Fishermen have it made here. The lakes are candy stores to those with rod and reel. If one lake doesn't whet their appetite, another over the next ridge might, or the one on the next terrace, or the small lake over the boulder field and up the drift. One lake is bound to be attractive.

There are, for fishermen, nearly 650 lakes in the Uintas to choose from. That's how many are managed, which means they have fish, planted or naturally produced. Some have brook trout, others cutthroat, some both. A few have golden trout and there are even some with arctic grayling.Biologists check these lakes periodically for population size for future planting needs and then duly recognize each lake (see accompany story) as accessible and fishable.

The choices are limitless, the fishing opportunities as good as there are, and all this wrapped in a setting as close to untouched wilderness as country nowadays can get.

And while some believe fishing is waning, the more familiar anglers know the best fishing month is still ahead - September. That's when the temperatures are cooler and the fish more active. It's also one of the most bug-free months. Bothersome mosquitoes are only bad memories.

And yet, there is not a large shifting of fishing pressure to the high country. In fact, if anything, it goes down. School, vacations, decreased interest, a used-up tackle box, or fall football, whatever the reason . . . September in the Uintas is not crowded.

Roger Wilson, fisheries biologist for the Utah Division of Wildlife Resources, says it's a time when fishermen can have a little solitude, "and not have to walk very far."

According to Wilson, most of the fish in the Uinta lakes are brook trout. The reason, he says, "is the brook can just out-compete the cutthroat and rainbow. Grayling are better at competing. We plant 100 brook per surface acre of water. With cutthroat we have to plant 250 per surface acre.

"One reason for the brooks success is we plant 3-inch brooks in June. The cutthroat haven't even spawned by then. The cutthroat we plant in August when they're about one and a quarter inches."

In both cases, he adds, it takes about two years of growing time before the fish are considered keepers by fishermen.

He warns, however, that people fishing the High Uintas should not expect to catch big fish. Why?

"The high mountain lakes are just not as productive. The growing season is shorter, for one reason, and for another there are not the nutrients in the higher lakes that are in the lakes at lower elevations," he says.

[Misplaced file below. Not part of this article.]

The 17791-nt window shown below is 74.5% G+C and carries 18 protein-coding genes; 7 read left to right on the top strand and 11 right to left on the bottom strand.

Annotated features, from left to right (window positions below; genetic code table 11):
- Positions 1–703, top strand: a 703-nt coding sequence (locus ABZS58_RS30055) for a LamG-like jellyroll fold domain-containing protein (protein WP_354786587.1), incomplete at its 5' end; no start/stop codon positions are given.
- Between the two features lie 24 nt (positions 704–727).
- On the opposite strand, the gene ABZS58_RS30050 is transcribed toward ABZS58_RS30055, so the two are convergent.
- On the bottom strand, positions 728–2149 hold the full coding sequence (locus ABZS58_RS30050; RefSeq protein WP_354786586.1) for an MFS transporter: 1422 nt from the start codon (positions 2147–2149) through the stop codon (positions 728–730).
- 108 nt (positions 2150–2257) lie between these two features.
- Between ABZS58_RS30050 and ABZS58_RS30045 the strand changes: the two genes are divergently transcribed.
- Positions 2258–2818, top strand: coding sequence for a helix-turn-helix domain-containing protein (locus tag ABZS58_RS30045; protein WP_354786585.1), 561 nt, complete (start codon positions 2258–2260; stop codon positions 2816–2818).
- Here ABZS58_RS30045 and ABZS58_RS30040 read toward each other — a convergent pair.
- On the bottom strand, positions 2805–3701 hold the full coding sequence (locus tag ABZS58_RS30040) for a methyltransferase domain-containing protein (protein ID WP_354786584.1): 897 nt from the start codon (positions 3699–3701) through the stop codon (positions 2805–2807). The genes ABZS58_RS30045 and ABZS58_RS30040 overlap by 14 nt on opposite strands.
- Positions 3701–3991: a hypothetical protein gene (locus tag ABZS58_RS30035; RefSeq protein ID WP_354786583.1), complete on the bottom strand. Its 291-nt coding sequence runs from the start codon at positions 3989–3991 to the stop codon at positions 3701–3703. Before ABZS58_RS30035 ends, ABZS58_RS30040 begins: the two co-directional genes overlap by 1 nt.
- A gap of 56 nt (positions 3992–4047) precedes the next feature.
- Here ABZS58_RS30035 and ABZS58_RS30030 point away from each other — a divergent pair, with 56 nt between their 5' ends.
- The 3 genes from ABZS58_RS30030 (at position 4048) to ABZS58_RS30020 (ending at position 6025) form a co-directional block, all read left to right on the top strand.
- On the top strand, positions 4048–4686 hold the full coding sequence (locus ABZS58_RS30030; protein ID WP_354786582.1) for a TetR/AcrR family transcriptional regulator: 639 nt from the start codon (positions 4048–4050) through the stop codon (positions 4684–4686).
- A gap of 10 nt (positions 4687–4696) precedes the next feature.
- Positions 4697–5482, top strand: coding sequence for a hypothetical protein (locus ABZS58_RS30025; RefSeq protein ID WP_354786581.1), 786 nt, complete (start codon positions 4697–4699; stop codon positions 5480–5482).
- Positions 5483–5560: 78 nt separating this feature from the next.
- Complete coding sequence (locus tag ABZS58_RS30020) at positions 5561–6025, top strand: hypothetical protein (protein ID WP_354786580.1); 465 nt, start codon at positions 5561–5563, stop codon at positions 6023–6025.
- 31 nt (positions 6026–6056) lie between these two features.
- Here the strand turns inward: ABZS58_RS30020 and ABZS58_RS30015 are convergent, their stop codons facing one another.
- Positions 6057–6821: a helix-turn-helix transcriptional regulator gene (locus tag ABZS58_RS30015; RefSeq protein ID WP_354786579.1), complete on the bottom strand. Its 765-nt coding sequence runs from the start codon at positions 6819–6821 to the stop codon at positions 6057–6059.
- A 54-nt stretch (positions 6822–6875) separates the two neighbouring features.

Trout in the 6- to 8-inch range are keepers in the Uintas. Large fish, in the 13- to 14-inch range, are prizes.

Stocking these lakes isn't easy. The road-side lakes, by far the most popular lakes, are the easiest to reach and get the largest fish. Catchables, fish between 6 and 8 inches, are planted in some lakes, like Mirror, about every two weeks.

Lakes where fish trucks cannot go get their fish by air. Wilson says frequency ranges between one and six years, "depending on natural production and pressure.

"That's why it's a good idea to fish around. One lake may have the smaller fish planted a year or so ago, while another lake may have the larger fish planted three to four years ago."

Planes fly low over the lakes and drop fish from holding tanks. Fish, he notes, larger than 3 inches have a poor survival rate when dropped because of their large size.

"We haven't done a survival study on the smaller fish. We do know that the project works and works well, so we believe the survival rate is high," he adds.

The lakes causing biologist the biggest problem are those accessible by four-wheel drive vehicles, but not by fish truck. These lakes, he says, get the pressure, but not the larger catchables they need.

"People call us up all the time, though, wanting to know if we planted a certain lake. In most cases it doesn't do them any good. Like I said, it's usually two years before they show up in the creels," he continues.

There is also a problem with fishermen grouping up, fishing the lakes most easily reached like Mirror, Teapot, Tadpole, Lilly, Moosehorn and Pass.

Then there are lakes like Anchor, Seiclner, Cutthroat, Gilbert, Henrys Fork, Sawmill, Ball and Ryder that could use more pressure. These lakes have stunting problems because of too many fish.

In fishing the High Uintas there are recommended rules to follow. Temperatures can change quickly, so fishermen should make sure they take along adequate clothing. Wool clothing is suggested. Also, rain gear can be very useful.

Don't travel cross-country unless you are familiar with the area or carry a good map and know how to read it.

Don't drink the water. There are lakes in the Uintas where the Giardia parasite has been discovered. The best protection is to boil all drinking water for three to five minutes before drinking.

When camping, leave the area as you found it. Carry out all garbage, scatter firewood and ashes, and replace rocks used for a fire ring.

When traveling by horseback, picket the horse between two trees during the day and hobble them at night. Do not haul in hay or straw and don't leave horses tied to trees for long periods. Horses can kill the trees and trample down vegetation.

Parties going into the Uintas are limited to 15 people and 20 horses, except in the Granddaddy, Four Lakes and Naturalist Basin areas where parties are limited to 12 people and 15 horses.

As for fishing, there are no special regulations. The limit is eight and fishermen can use lures, flies or baits. Fish caught can be taken home, or as many chose to do, cooked in cracker crumbs, butter and lemon on the spot.